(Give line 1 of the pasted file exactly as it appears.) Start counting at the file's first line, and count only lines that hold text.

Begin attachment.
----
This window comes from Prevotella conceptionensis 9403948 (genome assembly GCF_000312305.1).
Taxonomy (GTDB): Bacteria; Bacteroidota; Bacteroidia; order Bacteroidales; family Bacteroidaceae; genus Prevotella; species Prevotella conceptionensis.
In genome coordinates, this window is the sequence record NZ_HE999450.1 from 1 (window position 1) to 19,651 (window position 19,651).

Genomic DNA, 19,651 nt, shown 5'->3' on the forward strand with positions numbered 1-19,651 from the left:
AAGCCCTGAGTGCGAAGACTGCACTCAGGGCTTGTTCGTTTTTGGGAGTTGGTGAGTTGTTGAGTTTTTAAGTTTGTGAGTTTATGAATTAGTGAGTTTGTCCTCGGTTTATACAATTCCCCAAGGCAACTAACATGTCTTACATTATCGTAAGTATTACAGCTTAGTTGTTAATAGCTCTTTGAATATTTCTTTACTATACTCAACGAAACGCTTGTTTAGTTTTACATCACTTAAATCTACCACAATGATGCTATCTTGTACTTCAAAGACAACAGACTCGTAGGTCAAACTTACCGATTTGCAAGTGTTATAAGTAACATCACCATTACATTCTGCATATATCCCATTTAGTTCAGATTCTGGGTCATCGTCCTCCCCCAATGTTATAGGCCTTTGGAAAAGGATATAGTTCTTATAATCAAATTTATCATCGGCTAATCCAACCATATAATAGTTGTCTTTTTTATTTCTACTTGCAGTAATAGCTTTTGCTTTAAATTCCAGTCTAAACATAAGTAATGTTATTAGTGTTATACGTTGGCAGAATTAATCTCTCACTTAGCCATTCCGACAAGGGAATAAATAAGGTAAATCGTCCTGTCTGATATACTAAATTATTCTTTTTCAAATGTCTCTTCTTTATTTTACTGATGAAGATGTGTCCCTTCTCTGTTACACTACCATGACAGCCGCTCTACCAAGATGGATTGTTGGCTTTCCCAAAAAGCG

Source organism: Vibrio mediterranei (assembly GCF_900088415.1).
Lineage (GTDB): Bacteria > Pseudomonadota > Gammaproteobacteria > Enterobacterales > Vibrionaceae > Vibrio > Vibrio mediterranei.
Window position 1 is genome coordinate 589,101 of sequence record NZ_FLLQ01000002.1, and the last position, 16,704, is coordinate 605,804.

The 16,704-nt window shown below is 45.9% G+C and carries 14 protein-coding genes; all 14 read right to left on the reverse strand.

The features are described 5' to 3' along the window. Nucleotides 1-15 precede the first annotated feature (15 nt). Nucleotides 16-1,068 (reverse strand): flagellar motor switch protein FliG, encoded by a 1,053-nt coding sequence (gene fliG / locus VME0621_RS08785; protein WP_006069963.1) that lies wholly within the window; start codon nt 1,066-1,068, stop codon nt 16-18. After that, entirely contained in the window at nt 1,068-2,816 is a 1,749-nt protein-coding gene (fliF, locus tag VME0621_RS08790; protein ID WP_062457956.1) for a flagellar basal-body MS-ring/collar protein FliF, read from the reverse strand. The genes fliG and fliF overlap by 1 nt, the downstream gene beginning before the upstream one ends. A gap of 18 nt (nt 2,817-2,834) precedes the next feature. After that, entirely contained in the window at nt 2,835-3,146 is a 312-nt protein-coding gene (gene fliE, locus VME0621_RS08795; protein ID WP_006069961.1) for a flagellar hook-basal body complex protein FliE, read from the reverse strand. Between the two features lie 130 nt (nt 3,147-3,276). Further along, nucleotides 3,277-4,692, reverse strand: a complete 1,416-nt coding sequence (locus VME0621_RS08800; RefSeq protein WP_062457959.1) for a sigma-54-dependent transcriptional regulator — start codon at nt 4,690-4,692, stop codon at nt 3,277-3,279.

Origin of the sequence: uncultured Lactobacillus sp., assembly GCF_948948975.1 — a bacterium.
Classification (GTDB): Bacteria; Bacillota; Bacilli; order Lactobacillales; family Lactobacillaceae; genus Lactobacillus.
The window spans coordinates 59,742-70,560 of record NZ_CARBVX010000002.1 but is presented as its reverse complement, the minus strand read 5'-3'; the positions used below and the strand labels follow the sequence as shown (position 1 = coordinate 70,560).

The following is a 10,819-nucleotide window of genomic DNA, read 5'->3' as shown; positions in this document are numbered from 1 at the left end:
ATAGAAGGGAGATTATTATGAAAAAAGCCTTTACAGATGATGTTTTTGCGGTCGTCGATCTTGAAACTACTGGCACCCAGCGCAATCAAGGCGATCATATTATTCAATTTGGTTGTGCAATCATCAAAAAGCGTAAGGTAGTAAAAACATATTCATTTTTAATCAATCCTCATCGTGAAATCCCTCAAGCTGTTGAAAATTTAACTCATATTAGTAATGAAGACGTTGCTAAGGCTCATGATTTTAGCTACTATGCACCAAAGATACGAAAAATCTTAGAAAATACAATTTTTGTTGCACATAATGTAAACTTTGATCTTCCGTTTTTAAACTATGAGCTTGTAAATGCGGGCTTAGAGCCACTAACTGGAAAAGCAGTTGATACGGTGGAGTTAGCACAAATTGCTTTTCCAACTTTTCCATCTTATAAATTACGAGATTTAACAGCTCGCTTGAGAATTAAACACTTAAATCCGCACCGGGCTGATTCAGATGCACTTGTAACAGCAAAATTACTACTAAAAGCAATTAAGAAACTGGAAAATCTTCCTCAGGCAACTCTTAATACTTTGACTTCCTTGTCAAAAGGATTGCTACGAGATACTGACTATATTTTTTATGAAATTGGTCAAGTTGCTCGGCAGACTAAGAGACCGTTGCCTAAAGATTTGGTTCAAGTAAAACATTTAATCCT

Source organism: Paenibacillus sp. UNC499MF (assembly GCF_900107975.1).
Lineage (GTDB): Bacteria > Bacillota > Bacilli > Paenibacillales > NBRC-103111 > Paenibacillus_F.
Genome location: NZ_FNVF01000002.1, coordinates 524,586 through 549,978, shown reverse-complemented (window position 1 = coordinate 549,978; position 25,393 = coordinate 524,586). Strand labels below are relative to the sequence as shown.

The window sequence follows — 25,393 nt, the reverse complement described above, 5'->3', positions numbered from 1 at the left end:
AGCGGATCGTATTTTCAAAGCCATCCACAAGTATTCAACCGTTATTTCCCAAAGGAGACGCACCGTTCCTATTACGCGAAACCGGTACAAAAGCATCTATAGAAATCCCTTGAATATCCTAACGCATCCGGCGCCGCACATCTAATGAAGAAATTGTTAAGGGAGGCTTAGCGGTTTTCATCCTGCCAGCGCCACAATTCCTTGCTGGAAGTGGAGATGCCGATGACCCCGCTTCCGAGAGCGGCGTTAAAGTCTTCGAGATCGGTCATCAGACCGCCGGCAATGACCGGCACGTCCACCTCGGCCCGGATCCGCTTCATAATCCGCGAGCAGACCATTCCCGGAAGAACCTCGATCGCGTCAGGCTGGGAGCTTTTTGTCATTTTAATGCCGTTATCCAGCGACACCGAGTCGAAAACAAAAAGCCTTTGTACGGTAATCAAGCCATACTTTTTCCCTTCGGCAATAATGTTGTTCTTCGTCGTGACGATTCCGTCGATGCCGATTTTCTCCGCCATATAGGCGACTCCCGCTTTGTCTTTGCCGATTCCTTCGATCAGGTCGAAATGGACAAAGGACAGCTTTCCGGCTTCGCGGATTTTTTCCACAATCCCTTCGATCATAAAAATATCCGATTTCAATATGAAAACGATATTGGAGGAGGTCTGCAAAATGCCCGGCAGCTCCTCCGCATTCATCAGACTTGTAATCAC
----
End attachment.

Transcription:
This window comes from Prevotella conceptionensis 9403948 (genome assembly GCF_000312305.1).